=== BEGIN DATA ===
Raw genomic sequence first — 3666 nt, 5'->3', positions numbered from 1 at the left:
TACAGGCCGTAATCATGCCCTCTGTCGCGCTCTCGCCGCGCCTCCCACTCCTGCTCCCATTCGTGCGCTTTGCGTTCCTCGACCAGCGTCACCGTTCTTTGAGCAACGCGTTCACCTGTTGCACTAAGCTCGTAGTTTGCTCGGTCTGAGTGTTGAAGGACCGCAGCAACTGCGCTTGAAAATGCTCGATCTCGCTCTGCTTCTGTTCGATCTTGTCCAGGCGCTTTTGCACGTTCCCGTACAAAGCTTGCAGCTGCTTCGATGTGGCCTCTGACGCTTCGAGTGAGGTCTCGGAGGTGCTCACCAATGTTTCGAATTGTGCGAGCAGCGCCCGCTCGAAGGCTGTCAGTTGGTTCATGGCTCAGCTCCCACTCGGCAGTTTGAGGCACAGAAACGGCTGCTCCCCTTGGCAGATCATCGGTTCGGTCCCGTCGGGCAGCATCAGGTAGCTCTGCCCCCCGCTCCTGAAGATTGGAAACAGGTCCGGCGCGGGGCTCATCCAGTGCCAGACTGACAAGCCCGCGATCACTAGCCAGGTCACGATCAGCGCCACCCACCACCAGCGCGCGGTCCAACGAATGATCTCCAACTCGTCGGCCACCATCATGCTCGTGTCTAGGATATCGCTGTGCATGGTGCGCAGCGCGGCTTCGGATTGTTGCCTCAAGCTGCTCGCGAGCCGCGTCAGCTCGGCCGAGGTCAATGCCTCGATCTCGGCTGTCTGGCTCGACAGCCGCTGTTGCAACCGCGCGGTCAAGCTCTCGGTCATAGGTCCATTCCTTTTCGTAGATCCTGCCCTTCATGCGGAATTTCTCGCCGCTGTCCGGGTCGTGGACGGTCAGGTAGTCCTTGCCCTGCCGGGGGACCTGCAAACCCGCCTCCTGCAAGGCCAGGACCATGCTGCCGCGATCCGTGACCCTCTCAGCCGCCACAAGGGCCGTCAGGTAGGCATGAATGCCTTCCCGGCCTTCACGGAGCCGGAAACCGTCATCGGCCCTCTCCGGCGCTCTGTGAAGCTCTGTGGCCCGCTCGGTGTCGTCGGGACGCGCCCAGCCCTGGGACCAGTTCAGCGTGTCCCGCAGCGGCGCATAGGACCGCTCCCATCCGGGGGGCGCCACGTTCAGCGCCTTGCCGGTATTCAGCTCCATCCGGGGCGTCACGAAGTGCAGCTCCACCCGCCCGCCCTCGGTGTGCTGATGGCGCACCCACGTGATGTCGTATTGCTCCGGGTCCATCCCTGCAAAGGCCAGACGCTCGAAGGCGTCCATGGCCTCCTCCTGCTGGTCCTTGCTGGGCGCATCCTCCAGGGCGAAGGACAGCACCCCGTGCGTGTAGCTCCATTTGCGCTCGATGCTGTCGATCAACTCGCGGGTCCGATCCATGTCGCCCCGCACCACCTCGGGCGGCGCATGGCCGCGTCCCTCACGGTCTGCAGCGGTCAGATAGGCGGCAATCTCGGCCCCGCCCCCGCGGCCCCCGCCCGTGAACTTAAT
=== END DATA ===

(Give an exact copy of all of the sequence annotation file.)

Raw genomic sequence first — 3666 nt, 5'->3', positions numbered from 1 at the left:
TACAGGCCGTAATCATGCCCTCTGTCGCGCTCTCGCCGCGCCTCCCACTCCTGCTCCCATTCGTGCGCTTTGCGTTCCTCGACCAGCGTCACCGTTCTTTGAGCAACGCGTTCACCTGTTGCACTAAGCTCGTAGTTTGCTCGGTCTGAGTGTTGAAGGACCGCAGCAACTGCGCTTGAAAATGCTCGATCTCGCTCTGCTTCTGTTCGATCTTGTCCAGGCGCTTTTGCACGTTCCCGTACAAAGCTTGCAGCTGCTTCGATGTGGCCTCTGACGCTTCGAGTGAGGTCTCGGAGGTGCTCACCAATGTTTCGAATTGTGCGAGCAGCGCCCGCTCGAAGGCTGTCAGTTGGTTCATGGCTCAGCTCCCACTCGGCAGTTTGAGGCACAGAAACGGCTGCTCCCCTTGGCAGATCATCGGTTCGGTCCCGTCGGGCAGCATCAGGTAGCTCTGCCCCCCGCTCCTGAAGATTGGAAACAGGTCCGGCGCGGGGCTCATCCAGTGCCAGACTGACAAGCCCGCGATCACTAGCCAGGTCACGATCAGCGCCACCCACCACCAGCGCGCGGTCCAACGAATGATCTCCAACTCGTCGGCCACCATCATGCTCGTGTCTAGGATATCGCTGTGCATGGTGCGCAGCGCGGCTTCGGATTGTTGCCTCAAGCTGCTCGCGAGCCGCGTCAGCTCGGCCGAGGTCAATGCCTCGATCTCGGCTGTCTGGCTCGACAGCCGCTGTTGCAACCGCGCGGTCAAGCTCTCGGTCATAGGTCCATTCCTTTTCGTAGATCCTGCCCTTCATGCGGAATTTCTCGCCGCTGTCCGGGTCGTGGACGGTCAGGTAGTCCTTGCCCTGCCGGGGGACCTGCAAACCCGCCTCCTGCAAGGCCAGGACCATGCTGCCGCGATCCGTGACCCTCTCAGCCGCCACAAGGGCCGTCAGGTAGGCATGAATGCCTTCCCGGCCTTCACGGAGCCGGAAACCGTCATCGGCCCTCTCCGGCGCTCTGTGAAGCTCTGTGGCCCGCTCGGTGTCGTCGGGACGCGCCCAGCCCTGGGACCAGTTCAGCGTGTCCCGCAGCGGCGCATAGGACCGCTCCCATCCGGGGGGCGCCACGTTCAGCGCCTTGCCGGTATTCAGCTCCATCCGGGGCGTCACGAAGTGCAGCTCCACCCGCCCGCCCTCGGTGTGCTGATGGCGCACCCACGTGATGTCGTATTGCTCCGGGTCCATCCCTGCAAAGGCCAGACGCTCGAAGGCGTCCATGGCCTCCTCCTGCTGGTCCTTGCTGGGCGCATCCTCCAGGGCGAAGGACAGCACCCCGTGCGTGTAGCTCCATTTGCGCTCGATGCTGTCGATCAACTCGCGGGTCCGATCCATGTCGCCCCGCACCACCTCGGGCGGCGCATGGCCGCGTCCCTCACGGTCTGCAGCGGTCAGATAGGCGGCAATCTCGGCCCCGCCCCCGCGGCCCCCGCCCGTGAACTTAAT